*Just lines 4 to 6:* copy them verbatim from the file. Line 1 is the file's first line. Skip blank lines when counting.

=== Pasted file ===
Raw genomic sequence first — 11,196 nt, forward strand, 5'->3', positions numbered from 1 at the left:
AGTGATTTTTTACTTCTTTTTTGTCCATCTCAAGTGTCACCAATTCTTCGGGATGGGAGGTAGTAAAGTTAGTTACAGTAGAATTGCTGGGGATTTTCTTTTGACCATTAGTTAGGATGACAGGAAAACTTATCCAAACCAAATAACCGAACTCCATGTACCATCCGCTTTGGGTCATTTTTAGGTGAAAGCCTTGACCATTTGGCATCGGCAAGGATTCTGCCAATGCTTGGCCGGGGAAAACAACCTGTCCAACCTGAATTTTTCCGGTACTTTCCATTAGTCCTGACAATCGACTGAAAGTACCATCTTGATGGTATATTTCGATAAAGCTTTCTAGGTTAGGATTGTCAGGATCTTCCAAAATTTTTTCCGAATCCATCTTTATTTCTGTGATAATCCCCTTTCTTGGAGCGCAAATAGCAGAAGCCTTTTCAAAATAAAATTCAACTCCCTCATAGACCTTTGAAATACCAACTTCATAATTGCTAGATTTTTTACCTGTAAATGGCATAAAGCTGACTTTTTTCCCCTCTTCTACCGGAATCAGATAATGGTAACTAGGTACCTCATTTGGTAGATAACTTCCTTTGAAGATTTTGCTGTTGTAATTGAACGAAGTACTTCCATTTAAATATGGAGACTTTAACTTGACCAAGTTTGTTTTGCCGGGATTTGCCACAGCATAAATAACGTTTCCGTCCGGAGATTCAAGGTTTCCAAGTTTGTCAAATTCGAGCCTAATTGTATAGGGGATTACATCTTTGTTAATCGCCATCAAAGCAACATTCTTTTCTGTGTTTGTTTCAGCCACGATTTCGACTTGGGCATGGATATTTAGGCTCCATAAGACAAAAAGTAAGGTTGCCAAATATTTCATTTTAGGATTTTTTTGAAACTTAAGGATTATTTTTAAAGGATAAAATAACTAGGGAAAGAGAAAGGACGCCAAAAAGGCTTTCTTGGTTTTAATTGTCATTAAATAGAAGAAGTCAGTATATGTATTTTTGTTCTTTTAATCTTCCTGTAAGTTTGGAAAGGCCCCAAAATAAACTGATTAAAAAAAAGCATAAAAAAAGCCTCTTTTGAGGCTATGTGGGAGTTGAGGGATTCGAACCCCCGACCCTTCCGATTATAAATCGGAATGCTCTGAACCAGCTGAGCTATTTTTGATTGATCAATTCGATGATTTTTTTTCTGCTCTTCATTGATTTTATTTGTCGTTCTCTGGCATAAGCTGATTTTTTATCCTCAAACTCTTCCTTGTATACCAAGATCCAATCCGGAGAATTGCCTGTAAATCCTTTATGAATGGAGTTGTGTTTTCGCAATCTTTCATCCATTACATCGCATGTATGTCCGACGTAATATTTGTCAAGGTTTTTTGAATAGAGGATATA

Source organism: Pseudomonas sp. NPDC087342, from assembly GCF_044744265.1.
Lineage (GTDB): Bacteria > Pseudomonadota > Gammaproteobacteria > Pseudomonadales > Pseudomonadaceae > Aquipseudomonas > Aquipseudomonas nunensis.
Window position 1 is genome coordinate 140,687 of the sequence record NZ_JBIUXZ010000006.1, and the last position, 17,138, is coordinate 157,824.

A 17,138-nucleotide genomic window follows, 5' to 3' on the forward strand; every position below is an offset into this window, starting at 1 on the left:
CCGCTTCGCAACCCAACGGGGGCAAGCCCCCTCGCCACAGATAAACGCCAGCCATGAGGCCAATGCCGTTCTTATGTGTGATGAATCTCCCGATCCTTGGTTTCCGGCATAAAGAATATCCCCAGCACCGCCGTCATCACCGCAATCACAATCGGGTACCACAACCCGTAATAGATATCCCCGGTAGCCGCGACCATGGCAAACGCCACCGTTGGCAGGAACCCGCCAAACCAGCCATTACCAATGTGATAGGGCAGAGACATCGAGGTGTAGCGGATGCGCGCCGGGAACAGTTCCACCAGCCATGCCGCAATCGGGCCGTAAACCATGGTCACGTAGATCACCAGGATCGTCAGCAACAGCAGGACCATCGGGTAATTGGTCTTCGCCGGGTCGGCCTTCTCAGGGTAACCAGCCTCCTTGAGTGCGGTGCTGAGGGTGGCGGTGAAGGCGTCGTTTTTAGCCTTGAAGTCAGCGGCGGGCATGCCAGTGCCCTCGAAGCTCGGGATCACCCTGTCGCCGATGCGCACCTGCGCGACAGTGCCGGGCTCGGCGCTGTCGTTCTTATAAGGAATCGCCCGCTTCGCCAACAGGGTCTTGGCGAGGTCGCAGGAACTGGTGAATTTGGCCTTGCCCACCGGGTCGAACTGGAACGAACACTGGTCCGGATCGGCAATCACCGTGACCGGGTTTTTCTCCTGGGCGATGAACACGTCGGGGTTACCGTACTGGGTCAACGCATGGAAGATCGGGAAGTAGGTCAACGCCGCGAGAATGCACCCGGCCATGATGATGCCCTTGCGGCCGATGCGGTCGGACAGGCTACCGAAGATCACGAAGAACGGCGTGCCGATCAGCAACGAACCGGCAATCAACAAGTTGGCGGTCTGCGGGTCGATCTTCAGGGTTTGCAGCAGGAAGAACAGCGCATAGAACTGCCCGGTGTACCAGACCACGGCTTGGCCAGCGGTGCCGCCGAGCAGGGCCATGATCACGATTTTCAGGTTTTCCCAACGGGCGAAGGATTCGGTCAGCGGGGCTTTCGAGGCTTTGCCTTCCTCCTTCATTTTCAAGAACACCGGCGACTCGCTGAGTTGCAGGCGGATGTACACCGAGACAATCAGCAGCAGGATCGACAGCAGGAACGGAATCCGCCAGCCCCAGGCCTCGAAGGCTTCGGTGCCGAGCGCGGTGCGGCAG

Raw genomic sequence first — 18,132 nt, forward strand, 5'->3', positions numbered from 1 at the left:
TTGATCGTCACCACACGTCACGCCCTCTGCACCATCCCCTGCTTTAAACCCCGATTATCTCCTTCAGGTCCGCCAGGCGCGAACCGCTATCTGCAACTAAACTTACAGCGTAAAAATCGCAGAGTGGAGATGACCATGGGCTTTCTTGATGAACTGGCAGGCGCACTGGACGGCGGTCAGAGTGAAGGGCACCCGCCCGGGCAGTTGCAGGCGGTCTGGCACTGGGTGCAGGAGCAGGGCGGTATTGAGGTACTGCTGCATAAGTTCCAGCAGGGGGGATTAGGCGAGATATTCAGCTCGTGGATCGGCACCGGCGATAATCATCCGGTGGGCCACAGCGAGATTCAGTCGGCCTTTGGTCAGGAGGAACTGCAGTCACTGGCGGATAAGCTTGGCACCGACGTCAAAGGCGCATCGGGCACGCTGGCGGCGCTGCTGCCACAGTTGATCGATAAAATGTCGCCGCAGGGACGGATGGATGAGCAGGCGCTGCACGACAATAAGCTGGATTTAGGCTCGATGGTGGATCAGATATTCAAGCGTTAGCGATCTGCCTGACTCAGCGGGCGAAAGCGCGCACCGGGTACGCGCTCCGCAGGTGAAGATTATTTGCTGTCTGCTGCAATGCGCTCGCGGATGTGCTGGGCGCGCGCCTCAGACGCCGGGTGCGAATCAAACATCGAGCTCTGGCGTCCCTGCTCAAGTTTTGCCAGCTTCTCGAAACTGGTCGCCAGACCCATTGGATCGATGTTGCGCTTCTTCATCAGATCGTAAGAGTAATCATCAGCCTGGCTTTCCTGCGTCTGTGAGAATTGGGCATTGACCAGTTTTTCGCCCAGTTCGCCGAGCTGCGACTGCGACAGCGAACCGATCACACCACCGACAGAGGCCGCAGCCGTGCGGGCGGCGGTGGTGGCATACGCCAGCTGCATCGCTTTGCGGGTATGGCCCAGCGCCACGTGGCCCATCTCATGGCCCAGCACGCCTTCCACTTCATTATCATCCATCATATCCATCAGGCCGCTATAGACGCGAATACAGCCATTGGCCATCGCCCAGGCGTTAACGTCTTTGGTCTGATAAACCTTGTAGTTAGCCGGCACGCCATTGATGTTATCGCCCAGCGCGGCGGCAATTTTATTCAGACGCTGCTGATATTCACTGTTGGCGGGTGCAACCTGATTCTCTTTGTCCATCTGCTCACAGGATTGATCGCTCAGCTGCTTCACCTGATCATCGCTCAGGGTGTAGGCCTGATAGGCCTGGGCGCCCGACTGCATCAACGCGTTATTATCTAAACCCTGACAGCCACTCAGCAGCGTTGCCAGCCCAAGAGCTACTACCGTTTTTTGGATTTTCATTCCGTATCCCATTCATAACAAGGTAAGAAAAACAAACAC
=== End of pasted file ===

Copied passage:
Lineage (GTDB): Bacteria > Pseudomonadota > Gammaproteobacteria > Pseudomonadales > Pseudomonadaceae > Aquipseudomonas > Aquipseudomonas nunensis.
Window position 1 is genome coordinate 140,687 of the sequence record NZ_JBIUXZ010000006.1, and the last position, 17,138, is coordinate 157,824.

A 17,138-nucleotide genomic window follows, 5' to 3' on the forward strand; every position below is an offset into this window, starting at 1 on the left: